The euro’s surge to an almost two-year high dominated financial markets on Friday, with most major stock exchanges consolidating after a second strong week of gains while those in mainland Europe dipped.
Investors seem largely to have got over a period of jitters spurred by concerns over the pace of U.S. economic growth and signs that several of the world’s major central banks were determined to tighten monetary policy soon.
Thursday’s meeting of the European Central Bank did just enough to show euro zone policymakers were on course to rein in their two-year old emergency program of bond-buying without quite scaring the horses.
The euro surged to its highest against the dollar since August 2015, but government bond yields for Europe’s southern governments fell sharply – a reflection of relative confidence in the economic outlook and the cautious line taken by ECB chief Mario Draghi.
Euro zone stock markets, however, were lower on the day, with some analysts worrying a stronger euro may do more to undermine growth going forward.
“We can be pretty sure that when Draghi sat down for his press conference yesterday the last thing he expected to see was the euro hit its highest level in over two years and for equity markets to slide back,” said CMC Markets analyst Michael Hewson.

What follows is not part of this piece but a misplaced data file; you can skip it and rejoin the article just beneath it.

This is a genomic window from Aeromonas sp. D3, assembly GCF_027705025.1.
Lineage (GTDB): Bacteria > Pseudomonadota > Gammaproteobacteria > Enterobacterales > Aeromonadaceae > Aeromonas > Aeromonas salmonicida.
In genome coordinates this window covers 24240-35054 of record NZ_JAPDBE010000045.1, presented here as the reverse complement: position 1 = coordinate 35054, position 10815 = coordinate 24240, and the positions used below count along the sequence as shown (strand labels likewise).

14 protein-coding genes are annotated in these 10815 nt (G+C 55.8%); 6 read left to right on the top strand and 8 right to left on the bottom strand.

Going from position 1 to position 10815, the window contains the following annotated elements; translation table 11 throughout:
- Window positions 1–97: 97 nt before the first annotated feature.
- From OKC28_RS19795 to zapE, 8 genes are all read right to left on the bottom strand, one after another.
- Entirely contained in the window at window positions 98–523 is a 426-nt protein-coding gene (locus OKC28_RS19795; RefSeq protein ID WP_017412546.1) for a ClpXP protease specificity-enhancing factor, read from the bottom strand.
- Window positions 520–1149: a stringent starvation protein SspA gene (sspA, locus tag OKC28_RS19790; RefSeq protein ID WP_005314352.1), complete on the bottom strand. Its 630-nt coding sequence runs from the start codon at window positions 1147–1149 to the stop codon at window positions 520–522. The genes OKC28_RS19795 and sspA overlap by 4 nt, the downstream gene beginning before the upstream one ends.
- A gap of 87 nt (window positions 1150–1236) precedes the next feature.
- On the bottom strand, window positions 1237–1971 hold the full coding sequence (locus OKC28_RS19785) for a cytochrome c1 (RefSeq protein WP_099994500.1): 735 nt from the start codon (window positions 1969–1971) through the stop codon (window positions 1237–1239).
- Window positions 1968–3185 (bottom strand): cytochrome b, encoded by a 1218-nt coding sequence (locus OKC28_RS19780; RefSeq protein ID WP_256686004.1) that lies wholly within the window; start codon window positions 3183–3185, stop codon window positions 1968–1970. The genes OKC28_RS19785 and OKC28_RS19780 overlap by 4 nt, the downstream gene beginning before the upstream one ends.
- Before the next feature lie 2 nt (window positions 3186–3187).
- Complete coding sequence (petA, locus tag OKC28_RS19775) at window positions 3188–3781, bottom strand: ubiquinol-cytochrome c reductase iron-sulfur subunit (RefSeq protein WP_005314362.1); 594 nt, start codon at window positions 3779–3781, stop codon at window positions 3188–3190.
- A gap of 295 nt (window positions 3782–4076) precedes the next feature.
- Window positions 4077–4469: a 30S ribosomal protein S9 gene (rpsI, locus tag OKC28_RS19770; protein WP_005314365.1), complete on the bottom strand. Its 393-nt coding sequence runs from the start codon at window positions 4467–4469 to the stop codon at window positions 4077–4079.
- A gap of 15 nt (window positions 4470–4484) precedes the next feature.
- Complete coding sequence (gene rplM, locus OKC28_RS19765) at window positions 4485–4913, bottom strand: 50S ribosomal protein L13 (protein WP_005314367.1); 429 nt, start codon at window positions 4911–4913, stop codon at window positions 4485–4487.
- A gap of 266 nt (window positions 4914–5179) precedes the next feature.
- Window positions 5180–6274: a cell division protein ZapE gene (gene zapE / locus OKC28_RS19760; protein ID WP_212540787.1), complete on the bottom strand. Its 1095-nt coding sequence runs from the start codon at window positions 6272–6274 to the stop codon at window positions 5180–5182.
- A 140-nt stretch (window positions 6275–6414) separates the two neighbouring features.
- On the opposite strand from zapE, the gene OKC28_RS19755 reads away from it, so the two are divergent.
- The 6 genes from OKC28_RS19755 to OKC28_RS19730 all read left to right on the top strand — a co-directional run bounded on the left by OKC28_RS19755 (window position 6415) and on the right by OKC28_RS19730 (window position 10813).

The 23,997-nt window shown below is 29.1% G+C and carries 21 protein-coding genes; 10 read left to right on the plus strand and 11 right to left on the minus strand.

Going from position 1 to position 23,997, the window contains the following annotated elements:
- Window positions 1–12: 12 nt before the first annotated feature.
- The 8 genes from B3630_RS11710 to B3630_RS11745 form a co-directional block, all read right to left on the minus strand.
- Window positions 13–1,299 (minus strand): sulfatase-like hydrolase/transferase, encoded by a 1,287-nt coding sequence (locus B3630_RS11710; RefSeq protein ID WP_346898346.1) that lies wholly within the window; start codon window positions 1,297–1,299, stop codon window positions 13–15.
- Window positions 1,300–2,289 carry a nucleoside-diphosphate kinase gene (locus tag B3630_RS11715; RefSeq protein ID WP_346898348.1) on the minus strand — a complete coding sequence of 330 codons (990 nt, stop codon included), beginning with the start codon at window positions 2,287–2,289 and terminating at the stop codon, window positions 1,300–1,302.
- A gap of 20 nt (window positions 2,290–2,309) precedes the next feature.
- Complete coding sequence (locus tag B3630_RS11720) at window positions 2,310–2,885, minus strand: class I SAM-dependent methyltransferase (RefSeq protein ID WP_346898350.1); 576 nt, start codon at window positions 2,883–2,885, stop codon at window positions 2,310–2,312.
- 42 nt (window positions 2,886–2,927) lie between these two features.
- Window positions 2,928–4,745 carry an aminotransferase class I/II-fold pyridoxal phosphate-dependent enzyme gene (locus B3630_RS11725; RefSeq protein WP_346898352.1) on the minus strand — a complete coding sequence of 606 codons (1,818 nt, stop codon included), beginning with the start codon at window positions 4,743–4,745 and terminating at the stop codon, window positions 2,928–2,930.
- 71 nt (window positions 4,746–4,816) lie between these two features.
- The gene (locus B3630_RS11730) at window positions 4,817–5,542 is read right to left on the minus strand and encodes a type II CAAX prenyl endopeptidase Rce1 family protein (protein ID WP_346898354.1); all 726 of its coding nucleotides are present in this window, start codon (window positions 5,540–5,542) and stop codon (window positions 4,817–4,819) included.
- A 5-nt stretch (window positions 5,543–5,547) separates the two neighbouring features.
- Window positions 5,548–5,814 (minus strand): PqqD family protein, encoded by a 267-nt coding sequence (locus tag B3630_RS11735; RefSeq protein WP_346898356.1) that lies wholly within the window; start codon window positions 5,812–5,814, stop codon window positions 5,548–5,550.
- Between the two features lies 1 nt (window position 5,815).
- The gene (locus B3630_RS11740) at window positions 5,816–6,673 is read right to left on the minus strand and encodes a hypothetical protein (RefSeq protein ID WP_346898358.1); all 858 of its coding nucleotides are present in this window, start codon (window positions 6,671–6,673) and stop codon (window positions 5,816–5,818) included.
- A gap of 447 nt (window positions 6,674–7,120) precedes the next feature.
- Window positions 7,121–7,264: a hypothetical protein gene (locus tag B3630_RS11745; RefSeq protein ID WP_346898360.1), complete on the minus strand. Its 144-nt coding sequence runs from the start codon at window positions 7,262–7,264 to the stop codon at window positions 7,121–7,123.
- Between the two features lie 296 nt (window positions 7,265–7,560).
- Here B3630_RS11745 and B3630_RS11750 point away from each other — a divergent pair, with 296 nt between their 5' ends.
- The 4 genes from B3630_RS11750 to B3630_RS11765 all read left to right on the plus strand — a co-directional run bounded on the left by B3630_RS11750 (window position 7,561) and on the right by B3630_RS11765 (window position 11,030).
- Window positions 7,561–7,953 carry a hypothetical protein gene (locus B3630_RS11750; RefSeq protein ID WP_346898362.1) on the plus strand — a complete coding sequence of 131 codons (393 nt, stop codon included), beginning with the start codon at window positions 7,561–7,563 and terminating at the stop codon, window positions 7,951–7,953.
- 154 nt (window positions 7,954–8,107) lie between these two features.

“The strength of the euro does appear to be acting as a bit of a headwind for European stocks as they look to close the week sharply lower, in contrast to the performance of UK and US stocks this week.”
The euro gained around 0.2 percent on the day in morning trade in Europe, hitting an almost two-year high of $1.1676.
Signs of steady global growth, which have prompted the ECB and a couple of other major central banks to signal future tightening since last month, have kept the world’s shares on firm footing.
In Asia, MSCI’s broadest index of Asia-Pacific shares outside Japan, which has gained about 5 percent in the past two weeks, eased 0.2 percent, dragged down by a fall in material and financial shares.
Japan’s Nikkei dropped 0.2 percent.
MSCI’s gauge of stocks across the globe was steady after rising for a 10th straight session on Thursday, its longest such streak since February 2015. It has advanced around 3 percent in the latest rally.
“Strong global growth and (a) decent earnings outlook are supporting shares globally,” said Tatsushi Maeno, senior strategist at Okasan Asset Management.
U.S. quarterly earnings are expected to have climbed 8.6 percent, above the 8-percent rise projected at the start of the month, according to Thomson Reuters I/B/E/S. About 15 percent of S&P 500 companies having posted results so far.
Brent crude futures traded at $49.31 per barrel, unchanged on day.